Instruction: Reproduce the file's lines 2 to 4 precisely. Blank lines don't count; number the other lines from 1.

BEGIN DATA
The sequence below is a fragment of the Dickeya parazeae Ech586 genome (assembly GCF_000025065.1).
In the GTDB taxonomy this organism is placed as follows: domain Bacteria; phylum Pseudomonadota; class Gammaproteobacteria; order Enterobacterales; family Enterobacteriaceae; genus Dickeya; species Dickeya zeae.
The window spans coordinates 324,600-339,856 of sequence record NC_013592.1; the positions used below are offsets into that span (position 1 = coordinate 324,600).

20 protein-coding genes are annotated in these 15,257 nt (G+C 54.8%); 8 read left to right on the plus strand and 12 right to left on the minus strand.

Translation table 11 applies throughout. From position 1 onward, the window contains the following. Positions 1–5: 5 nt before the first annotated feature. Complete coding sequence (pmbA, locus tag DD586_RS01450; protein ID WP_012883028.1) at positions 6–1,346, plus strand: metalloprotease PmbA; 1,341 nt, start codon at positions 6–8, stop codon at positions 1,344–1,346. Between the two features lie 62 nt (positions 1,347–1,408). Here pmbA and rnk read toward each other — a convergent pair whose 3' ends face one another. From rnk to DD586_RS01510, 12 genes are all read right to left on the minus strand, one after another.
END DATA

In the GTDB taxonomy this organism is placed as follows: domain Bacteria; phylum Pseudomonadota; class Gammaproteobacteria; order Enterobacterales; family Enterobacteriaceae; genus Dickeya; species Dickeya zeae.
The window spans coordinates 324,600-339,856 of sequence record NC_013592.1; the positions used below are offsets into that span (position 1 = coordinate 324,600).

20 protein-coding genes are annotated in these 15,257 nt (G+C 54.8%); 8 read left to right on the plus strand and 12 right to left on the minus strand.